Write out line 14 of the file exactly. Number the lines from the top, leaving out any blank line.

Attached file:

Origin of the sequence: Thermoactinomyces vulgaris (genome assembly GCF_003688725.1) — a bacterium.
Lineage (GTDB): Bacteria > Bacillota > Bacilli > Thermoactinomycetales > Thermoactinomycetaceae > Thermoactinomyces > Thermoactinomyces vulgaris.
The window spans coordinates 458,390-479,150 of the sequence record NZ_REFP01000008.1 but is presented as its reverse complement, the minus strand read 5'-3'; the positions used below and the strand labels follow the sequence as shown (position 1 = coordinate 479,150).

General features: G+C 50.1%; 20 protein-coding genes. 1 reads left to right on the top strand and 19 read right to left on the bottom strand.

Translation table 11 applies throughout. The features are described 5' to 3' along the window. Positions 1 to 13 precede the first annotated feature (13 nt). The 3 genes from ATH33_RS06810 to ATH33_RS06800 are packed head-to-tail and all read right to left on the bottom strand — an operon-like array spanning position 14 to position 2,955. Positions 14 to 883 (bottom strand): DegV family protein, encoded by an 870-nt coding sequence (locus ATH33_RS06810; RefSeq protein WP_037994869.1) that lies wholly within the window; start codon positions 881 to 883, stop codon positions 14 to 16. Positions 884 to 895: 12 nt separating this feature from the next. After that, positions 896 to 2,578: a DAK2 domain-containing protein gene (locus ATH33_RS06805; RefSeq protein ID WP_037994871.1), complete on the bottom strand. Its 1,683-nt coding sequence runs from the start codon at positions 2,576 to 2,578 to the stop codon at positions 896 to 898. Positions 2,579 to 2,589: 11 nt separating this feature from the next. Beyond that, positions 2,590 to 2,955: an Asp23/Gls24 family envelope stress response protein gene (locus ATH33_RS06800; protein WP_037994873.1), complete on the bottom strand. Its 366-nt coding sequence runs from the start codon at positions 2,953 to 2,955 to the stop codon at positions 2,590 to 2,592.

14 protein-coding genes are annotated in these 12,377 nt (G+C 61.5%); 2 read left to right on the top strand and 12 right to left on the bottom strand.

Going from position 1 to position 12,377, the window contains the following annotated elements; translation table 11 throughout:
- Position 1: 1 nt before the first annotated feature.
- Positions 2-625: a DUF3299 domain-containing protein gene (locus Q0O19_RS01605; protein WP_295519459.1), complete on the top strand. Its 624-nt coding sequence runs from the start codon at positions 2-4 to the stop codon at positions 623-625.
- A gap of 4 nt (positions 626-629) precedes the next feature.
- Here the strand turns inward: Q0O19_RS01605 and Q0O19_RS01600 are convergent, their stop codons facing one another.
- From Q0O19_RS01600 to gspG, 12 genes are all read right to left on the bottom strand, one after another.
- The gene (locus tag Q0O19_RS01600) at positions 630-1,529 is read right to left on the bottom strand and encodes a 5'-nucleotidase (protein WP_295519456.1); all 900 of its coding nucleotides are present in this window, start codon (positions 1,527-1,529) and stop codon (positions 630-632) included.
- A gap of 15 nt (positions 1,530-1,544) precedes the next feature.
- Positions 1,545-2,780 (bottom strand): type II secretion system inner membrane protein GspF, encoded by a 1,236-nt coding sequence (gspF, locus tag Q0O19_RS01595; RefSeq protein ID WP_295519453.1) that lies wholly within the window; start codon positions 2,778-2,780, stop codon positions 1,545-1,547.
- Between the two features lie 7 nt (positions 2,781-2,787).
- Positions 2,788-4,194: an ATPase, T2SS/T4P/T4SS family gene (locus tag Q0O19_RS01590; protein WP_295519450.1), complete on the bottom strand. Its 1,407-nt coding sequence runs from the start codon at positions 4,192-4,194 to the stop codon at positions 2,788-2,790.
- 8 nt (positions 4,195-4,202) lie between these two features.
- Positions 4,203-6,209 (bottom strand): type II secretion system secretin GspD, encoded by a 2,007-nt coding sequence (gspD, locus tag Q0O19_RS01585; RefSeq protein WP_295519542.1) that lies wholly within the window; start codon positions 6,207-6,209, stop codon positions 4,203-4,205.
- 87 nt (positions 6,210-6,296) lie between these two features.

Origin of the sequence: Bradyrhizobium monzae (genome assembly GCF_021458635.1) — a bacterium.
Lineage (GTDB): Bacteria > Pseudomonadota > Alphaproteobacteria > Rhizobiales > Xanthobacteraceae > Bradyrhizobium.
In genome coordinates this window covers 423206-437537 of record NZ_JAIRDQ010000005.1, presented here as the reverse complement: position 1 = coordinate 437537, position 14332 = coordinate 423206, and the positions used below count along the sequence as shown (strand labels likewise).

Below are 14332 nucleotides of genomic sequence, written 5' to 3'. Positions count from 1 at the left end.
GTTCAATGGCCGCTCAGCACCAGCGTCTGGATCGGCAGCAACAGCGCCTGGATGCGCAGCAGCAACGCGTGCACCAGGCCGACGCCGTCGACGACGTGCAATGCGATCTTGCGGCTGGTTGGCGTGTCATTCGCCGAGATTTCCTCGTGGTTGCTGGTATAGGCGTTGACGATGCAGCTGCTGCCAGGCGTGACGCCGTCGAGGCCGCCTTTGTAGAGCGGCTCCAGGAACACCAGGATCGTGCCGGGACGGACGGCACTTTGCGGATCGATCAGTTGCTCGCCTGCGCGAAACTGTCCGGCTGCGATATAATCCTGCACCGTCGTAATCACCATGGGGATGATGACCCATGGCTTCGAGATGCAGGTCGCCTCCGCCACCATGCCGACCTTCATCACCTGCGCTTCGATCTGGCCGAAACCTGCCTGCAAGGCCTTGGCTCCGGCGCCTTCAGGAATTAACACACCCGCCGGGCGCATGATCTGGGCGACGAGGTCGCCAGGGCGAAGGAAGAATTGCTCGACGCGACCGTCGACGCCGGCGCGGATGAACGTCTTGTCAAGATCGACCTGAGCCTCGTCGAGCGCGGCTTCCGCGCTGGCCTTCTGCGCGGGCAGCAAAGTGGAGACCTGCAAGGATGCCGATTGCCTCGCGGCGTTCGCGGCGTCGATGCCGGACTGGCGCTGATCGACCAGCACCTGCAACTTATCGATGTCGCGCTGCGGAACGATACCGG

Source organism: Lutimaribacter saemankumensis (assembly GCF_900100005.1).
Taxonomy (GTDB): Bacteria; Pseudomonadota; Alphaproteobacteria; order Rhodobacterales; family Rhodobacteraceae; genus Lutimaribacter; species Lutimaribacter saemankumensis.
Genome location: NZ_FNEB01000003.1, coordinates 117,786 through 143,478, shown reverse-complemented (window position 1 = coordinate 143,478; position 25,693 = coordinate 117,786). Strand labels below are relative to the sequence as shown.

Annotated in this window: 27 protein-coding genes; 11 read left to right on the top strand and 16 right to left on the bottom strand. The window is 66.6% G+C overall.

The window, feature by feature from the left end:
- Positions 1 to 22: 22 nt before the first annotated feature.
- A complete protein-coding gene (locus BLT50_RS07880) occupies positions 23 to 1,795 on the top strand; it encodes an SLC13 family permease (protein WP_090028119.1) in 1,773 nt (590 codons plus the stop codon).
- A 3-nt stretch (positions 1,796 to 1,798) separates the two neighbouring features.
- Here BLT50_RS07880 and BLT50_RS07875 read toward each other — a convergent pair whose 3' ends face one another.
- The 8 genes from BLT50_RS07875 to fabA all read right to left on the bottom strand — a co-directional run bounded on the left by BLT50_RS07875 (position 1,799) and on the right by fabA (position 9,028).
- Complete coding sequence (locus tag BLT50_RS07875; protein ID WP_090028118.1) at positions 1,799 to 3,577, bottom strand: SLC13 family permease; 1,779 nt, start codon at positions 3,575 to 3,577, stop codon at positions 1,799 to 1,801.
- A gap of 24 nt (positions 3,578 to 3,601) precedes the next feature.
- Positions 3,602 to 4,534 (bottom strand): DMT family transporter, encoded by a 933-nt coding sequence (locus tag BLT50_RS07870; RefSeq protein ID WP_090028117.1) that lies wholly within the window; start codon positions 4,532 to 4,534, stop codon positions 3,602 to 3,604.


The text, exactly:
- A gap of 15 nt (positions 1,530-1,544) precedes the next feature.